Experimental indie funk duo Paris Monster perform at the River Street Jazz Cafe in Plains on April 8



NEPA Stage Staff

Excerpt from a press release:

Experimental indie funk rockers Paris Monster are coming from New York to play River Street Jazz Cafe in Plains on Friday, April 8.

Their acclaimed live performances are truly something to behold. Jambase wrote, “It was the opening set of Paris Monster that literally dropped the jaws of ticket holders and Turkuaz members. The duo create a heavily textured sound relying on ambient electronic experimentation that merges with R&B vocals and technically precise execution that feels like watching a magic show.

The Wilkes-Barre-based Brendan Brisk Band will bring their own “psychedelic funky jazz pop” to the stage as opening acts.

The doors to Jazz Cafe (667 N. River St., Plains) open at 8 p.m. and the 21+ show begins at 9 p.m. Tickets, which cost $12 in advance or $15 the day of the show, are on sale now and can be purchased online through HoldMyTicket.

Driven by rhythm. Using heavy elements of funk and soul, Paris Monster bridges the gaps between synth pop and garage, between modern detail and old school grit. Solid earth. Soaring soundscapes. A mass of noise. Volatility. vocal singularity.

New York’s The Deli magazine called the two-man band “precise, complex and sophisticated machinery” with “monstrous instrumental technique”, delivering a sound that “could be the new face of American roots rock”.

Paris Monster – Josh Dion (vocals, drums and keyboard) and Geoff Kraly (bass and modular synth) – formed in 2012 and released an EP, “It Once Had Been Kind”, in 2013. Fall 2017 , they began recording their first full album, “Lamplight”. Released on January 25, 2019, the album solidified their dirty, glitchy, lyric-centric, groove-based sound and was a milestone in their search for a focused and flexible approach to music. Elements of funk and soul join lyrical themes of bygone eras in rural settings, lost characters and confronting mortality. Love reaches and denies. Americana. Themes in stark contrast to hard-hitting grooves and electronic mayhem, creating depths and dimensions that could only have been reached by dropping a modular synth in the cornfields of midtown New York or the woods of the Connecticut. And that may be exactly what happened.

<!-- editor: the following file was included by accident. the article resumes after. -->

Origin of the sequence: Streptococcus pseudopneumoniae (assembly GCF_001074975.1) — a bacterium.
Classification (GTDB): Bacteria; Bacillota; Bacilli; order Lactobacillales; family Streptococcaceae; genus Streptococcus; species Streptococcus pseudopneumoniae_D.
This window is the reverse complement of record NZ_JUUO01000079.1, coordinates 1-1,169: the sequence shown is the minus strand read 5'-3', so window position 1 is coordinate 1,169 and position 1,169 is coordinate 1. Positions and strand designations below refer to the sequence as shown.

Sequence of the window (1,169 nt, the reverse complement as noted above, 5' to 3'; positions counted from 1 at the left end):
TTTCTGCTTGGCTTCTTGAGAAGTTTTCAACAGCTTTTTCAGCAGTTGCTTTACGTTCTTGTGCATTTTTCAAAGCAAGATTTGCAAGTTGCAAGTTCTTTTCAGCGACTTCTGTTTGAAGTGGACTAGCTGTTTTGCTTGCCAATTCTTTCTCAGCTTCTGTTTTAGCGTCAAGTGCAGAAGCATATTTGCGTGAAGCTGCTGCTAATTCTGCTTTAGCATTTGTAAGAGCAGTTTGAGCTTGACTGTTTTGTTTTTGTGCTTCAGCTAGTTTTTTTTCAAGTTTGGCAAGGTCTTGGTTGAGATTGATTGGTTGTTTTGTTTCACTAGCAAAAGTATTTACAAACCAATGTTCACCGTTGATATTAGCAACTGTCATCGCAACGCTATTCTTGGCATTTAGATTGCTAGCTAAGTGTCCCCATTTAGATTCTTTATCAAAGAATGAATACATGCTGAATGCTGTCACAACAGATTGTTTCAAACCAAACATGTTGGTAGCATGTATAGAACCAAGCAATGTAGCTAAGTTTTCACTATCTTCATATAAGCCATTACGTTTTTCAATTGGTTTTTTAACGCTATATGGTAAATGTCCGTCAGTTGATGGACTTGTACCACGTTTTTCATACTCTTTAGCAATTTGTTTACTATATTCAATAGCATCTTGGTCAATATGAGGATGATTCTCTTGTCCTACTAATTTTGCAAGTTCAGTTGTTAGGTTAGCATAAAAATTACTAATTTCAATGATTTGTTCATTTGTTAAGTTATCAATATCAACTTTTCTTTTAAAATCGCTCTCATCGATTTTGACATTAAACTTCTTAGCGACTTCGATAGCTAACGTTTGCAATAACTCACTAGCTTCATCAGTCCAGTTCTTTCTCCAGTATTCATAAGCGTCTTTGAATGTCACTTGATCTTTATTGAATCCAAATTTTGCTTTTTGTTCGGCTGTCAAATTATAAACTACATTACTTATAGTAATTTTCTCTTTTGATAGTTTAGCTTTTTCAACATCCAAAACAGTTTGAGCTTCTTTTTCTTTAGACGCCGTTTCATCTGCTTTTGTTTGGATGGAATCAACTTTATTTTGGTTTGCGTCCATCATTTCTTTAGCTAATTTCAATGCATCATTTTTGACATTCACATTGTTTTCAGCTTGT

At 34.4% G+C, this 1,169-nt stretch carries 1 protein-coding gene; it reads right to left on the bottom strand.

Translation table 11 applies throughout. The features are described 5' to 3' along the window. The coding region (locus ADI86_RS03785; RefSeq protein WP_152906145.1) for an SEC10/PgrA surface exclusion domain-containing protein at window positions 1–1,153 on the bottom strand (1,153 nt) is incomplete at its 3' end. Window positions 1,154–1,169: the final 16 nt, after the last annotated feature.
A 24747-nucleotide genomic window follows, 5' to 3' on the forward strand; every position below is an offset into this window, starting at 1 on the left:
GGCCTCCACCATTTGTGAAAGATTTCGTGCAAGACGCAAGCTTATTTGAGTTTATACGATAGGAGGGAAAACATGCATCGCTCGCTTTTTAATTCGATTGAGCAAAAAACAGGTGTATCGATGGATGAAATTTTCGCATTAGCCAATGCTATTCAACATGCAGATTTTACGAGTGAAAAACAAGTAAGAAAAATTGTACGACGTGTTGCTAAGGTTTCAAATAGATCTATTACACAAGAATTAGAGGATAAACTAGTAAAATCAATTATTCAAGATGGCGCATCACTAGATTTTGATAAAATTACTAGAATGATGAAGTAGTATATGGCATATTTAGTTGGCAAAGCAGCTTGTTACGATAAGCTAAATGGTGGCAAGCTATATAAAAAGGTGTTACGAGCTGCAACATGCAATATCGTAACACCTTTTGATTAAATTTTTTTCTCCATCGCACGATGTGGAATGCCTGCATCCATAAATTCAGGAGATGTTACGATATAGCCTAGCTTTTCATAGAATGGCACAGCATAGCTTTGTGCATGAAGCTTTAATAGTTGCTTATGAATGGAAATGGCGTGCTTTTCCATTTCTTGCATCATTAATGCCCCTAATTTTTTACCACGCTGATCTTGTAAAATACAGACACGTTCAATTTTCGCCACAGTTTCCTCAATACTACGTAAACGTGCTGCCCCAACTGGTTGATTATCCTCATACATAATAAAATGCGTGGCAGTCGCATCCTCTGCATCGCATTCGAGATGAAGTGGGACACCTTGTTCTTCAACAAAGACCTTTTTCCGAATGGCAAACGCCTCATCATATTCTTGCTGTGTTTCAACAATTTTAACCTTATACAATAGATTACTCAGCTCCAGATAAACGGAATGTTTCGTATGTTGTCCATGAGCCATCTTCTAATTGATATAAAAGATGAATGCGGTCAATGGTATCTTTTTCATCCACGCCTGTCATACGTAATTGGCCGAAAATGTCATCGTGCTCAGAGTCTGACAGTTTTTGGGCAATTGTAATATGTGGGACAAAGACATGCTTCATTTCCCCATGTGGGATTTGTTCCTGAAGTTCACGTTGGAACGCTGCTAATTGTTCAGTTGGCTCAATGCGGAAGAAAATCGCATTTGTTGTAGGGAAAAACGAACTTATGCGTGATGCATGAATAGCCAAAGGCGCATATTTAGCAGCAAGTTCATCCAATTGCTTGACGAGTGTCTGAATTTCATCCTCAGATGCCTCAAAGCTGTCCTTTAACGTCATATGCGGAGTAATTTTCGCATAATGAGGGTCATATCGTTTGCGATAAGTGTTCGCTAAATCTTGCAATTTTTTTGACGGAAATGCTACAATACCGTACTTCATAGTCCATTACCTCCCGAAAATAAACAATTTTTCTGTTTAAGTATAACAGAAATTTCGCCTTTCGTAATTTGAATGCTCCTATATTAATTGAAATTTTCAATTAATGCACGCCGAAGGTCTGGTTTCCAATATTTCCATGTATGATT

Lesley Keller of the Pancakes and Whiskey blog said, “Every time I see them perform I’m amazed at how awesome they are.” Touring with bands like Turkuaz, the challenge of seeing them live is getting over the fact that there are only two people creating all that sound. Two people. A battery. A bass guitar. A keyboard. A eurorack modular synth. A mic. And all that sound. Beyond this visual impossibility lies a careful and deliberate balance of sound, color and texture. Melodies in the service of a story. Chaos to destroy preciousness.

The Deli NYC observed, “As we all know by now, ‘with great power comes great responsibility,’ and the duo never abuse it – that’s what good musicianship is all about.” When discussing the 2016 single “Ain’t No Movin’ Me”, they said: “[Paris Monster] showcases his prowess in writing/creating a track that might stand unaccompanied as a bluesy, witty statement, but is launched into another realm by its bed of synths and echoing choruses. A version inspired by blues folk, both hypnotic and engaging.

Brendan Brisk is a composer, producer and multi-instrumentalist from Wilkes-Barre. It is inspired by the Pennsylvania wilderness, outer space, and the great mysteries that exist beyond our senses. 2016 saw the release of his debut album, ‘Astral Counterfeit’, a solo excursion which explores elements of funk, soul and jazz and plays on influences from Beck, Sly and the Family Stone and Sun Ra.

After that debut, Brisk teamed up with Bernard Gavlick (bass), Justin Malinowski (drums) and Miles Orfanella (trumpet) to bring his recordings to the stage. Artistic integrity is encapsulated through the band’s wild improvisations, transforming their live shows into a platform for experimentation, expression and creativity.

Brisk’s second album, ‘Relaxylvania’, builds on the band’s momentum and introduces a collaborative flair in an ongoing exploration of unique, genre-blending sounds. “Relaxylvania” creates an atmospheric space that encompasses a diversity of energies, from its driving opening track “Fanfare” to the closer ethereal “Music for Gabriel”.

Brisk is currently an artist on the Astrology Days label alongside the band Scranton/Wilkes-Barre jamgrass Cabinet.

Photo of Elizabeth Lauren West

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